The organising committee met at Amsterdam Conservatory in late September 2016 to reflect on the Birmingham conference at Easter, and to discuss the theme and call for papers for our 2017 conference…. Announcement imminent, but do note the 2017 dates below! The committee consists of (L-R in photo) Dr Loes Rusch (BCU), Dr Christa-Bruckner-Haring (Graz), Prof Tony Whyton (BCU), Prof Nick Gebhardt (BCU), Prof Walter van de Leur (Amsterdam) and ace photographer Prof George McKay (UEA).
You may have had the opportunity to view the One LP Project exhibition by William Ellis at the conference, consisting large portraits in the atrium area and a series of photographs adjacent to the lecture theatre.
One LP is a unique and critically acclaimed portraiture photography project that explores the inspirational qualities of music recordings and the impact that they have on people’s lives. It consists a portrait of an artist with a favourite recording. Each photograph is accompanied by a short interview that explores the meaning and value to the subject.
The One LP project is offered as a bespoke art event consisting of a pop up exhibition with seminar/workshop options.The presentation concept has been developed to appeal to arts, music, literary organisations and educational settings.
The flexibility of its presentation modes means that an event can be tailored to your programme, either as a stand-alone or as an integrated activity.
More details – http://onelp.org/the-one-lp-experience/ http://www.europejazz.net/articles/one-lp-project
To enquire contact William Ellis – email@example.com
Images from William’s extensive jazz portfolio – http://william-ellis.com/
“One LP is a marvellous idea, superbly executed. The range of subjects (human and musical) is wide indeed, often surprising, sometimes touching, always interesting. May it go on and on!”
Dan Morgenstern, Director Emeritus, Rutgers – Institute of Jazz Studies, NEA Jazz Master.
This photo is Copyright © William Ellis. All rights reserved.
The very few remaining Rhythm Changes: Jazz Utopia conference t-shirts are now available online through BCU’s online store. Please click here.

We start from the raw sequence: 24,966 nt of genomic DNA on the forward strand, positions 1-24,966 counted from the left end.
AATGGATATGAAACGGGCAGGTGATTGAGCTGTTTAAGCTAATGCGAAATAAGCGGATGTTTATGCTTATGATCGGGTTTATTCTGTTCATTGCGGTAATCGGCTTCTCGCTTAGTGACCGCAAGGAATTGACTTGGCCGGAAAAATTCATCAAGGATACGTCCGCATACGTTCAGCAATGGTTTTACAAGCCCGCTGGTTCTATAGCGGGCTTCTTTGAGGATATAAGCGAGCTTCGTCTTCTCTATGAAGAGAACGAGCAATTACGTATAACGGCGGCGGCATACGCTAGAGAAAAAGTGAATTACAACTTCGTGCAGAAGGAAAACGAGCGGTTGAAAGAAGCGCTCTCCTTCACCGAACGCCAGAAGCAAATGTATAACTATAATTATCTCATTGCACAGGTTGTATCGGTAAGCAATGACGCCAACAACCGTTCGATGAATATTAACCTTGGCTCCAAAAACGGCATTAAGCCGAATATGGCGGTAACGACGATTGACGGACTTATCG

Sizes are limited so order now to avoid disappointment.
‘The only jazz utopias we can know are the ones we have lost’—Krin Gabbard
‘More’s Utopia rests on an underclass, which resonates with jazz history, slavery…’—Alyn Shipton
At the wonderfully rich and varied (as well layered, nuanced and intermittently Guelphian) 4th Rhythm Changes international conference in jazz in Birmingham a number of different versions and glimpses of what might be thought of as the idea or problem of utopia in relation to jazz have been offered. Here are ones I heard and thought of from the four brilliant days. Others that you heard/spoke/glimpsed/played? There must be. Please do contribute! Together they give a sense of how utopian thinking can inform jazz studies, perhaps of the limits of utopia thinking, perhaps of the limits of utopian thinking in jazz and musicology.
- Space of jazz (especially in repressive regimes)—for instance, jazz happening in underground clubs, multiracial spaces in racist societies, jazz dance floor as site of pleasure and freedom. Also jazz and festivals, and the utopian possibility of transformation at festival.
- Jazz challenges in its early days: the music’s reception in the early 20th century in for example European countries to national categories of identity and national (cultural) institutions. Jazz changed what it meant to be German, French, British, say.
- Jazz as diasporic cultural practice and its relation to utopia (utopia = no place = transit culture, rooted in initially Atlantic middle passage). Also other later nomadic narratives.
- Related social cultural practices and metaphors of sociality (food, dancing, though I didn’t hear much about sex, which I thought strange).
- Jazz as music for social justice—the radical as well as liberal politics of the music. From civil rights to Breathless, as well as the music’s place in activism in countries outside the US.
- Jazz as transnational music, exploring and making dialogue between and across nations.
- Jazz and childhood: innocence (?), playfulness (we saw merry-go-rounds and swings at jazz festivals–yes, jazz swings!), toy pianos.
- Utopia not as perfect but as imperfect: flaunted imperfection of (instrumental) technique in some musics (some free improvisation, some trad jazz).
- Jazz as dystopian sound: one early reviewer described it as possessing ‘the buzzing rattle of a machine gun, only not so musical’.
- Utopian strands in the music itself? Something utopian in the sounds themselves, the dialogic process of the bandstand, the collective, and in the (live) music’s improvisational impermanence.
- & magic? Black magic?
And I thought of this too: what about the conference itself as a utopian intellectual (social, cultural) compressed time-space—we here at Rhythm Changes are in a ‘good place’ for jazz research, one we thought up (dreamed) then made with you over the past 6-7 years. (OK, I am writing this at the very end of the conference so am both bleary-eyed and wearing rose-tinted glasses: such a view needs qualifying by reminding ourselves that utopia is also functionally exclusive; we need to acknowledge the event’s dominant whiteness and the notable male presence of delegates.)
Birmingham boasts a wide range of independent restaurants and bars. Click here to for a link to Independent Birmingham’s website, which offers summaries of the eateries available in Birmingham.
Recommended by Nick:
Cherry Red– John Bright Street, City Centre
Bill’s– Bullring Shopping Centre
Brew Dog- John Bright Street, City Centre